Figure 2 shows the comparison of simulated EPR spectra of different E/D values at S=3/2, D=1.0 cm-1 condition for 1 to 2 transition (the lowest Kramers doublet transition), we can see the signal (positions) or the effective g values are very sensitive to the E/D values (see another figure). The EPR spectrum of the nitric oxide complex of ferrous rPAH formed by exposure of the pterin-reduced enzyme to ascorbate/nitrite under anaerobic conditions (see the original paper by T. Joseph Kappock et al) has g = 4.12 and g = 3.88, which is essentially identical to those reported for the NO adducts of isopenicillin N-synthase (g = 4.09, g = 3.95), the non-heme iron site of photosystem II (g = 4.09, g = 3.95), protocatechuate 4,5-dioxygenase (g = 4.09, g = 3.91), catechol 2,3-dioxygenase (g = 4.16, g = 3.83), soybean lipoxygenase, and the model complex [Fe(EDTA)(NO)] (g = 4.10, g = 3.90). The EPR spectrum with E/D = 0.02 in Figure 2 is the right one for these Fe-NO complexes.

       Figure 3 and Figure 4 show the absorption of 1 to 2 transition and 3 to 4 transition respectively, and the intensity or strength of 3 to 4 transition is about 10% of  that of 1 to 2 transition. 

       The D value set as 1 cm-1 has same result as D > 1 cm-1 for X-band EPR simulation. If the rhombic parameter E supposed to be zero, the value of the zero-field splitting parameter D can be evaluated from the intensity dependence of the transitions, according to the Boltzmann distribution of the two Kramers' level, (+-1/2) and (+-3/2) associated with the ground spin state S=3/2.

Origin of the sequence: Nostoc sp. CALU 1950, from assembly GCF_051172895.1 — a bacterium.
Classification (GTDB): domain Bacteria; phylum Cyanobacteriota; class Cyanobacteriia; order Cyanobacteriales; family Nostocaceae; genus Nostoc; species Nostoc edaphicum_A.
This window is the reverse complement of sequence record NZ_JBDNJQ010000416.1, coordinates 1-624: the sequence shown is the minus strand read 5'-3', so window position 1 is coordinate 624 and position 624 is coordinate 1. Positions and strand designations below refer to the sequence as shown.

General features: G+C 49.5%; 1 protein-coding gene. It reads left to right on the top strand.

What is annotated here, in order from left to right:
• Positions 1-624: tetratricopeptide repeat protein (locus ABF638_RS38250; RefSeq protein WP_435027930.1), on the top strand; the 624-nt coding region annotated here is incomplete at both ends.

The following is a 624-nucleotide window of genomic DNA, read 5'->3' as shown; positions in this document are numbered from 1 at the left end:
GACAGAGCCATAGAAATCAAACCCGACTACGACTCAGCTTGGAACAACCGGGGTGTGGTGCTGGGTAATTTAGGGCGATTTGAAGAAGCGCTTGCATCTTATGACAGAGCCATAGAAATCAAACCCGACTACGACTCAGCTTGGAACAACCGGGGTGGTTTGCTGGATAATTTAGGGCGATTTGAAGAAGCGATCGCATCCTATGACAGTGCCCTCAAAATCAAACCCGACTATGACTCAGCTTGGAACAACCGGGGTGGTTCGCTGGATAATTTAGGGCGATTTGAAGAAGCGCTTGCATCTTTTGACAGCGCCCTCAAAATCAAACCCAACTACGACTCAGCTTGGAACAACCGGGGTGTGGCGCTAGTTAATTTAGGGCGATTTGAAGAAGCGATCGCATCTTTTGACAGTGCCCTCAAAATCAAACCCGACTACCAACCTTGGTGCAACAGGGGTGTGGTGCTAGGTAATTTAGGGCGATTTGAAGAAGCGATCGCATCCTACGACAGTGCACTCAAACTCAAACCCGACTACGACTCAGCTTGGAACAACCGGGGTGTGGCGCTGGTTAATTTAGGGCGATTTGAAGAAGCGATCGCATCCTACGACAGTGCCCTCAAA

Figure 2.  Simulated EPR spectra of S=3/2 within small range of E/D ( from 0.01 to 0.03) at D=1.0 cm-1 for 1 to 2 transition


  Figure 3. Simulated EPR spectra of S=3/2 with different E/D values at D=1.0 cm-1 for 1 to 2 transition.

  Figure 4. Simulated EPR spectra of S=3/2 with different E/D values at D=1.0 cm-1 for 3 to 4 transition.

2.  S=5/2 system

         Figure 5 is an example of EPR simulation for S=5/2, D=1.0 cm-1, E/D=0.03 condition, different transitions (1 to 2, and 3 to 4 are marked on the figure). Only the 1 to 2 transition largely contribute the whole simulated EPR spectra (marked as "sum" in Figure 5), transition 5 to 6 is almost negligible (not ploted in Figure 5). Many heme or non-heme proteins have a high-spin (S=5/2) electron paramagenetic resonance (EPR) signal composed of at least one component. If the D and E/D values are given for S=5/2 species, the simulated EPR spectra can be obtained.


   Figure 5.  Simulated EPR spectra of S=5/2 with D=1.0 cm-1 and E/D=0.03

           When E/D value increase, the intensity or strength of 3 to 4 transition will also increase. After E/D > 0.1, the 3 to 4 transition becomes largely contribution to the absorption.The effective g value is much sensitive to the E/D value, see Figure 6 in the following (the relationships between g values and E/D value can be see from another figure published elsewhere).

    Figure 6. Simulated EPR spectra of S=5/2 within narrow range of E/D at D=1.0 cm-1 for transition from 3 to 4.

          By using the edited program, different linewidths and lineshapes (Lorentzian and Gaussian shapes) can be selected. Figure 7 is an example of EPR spectra at different selection of linewidth.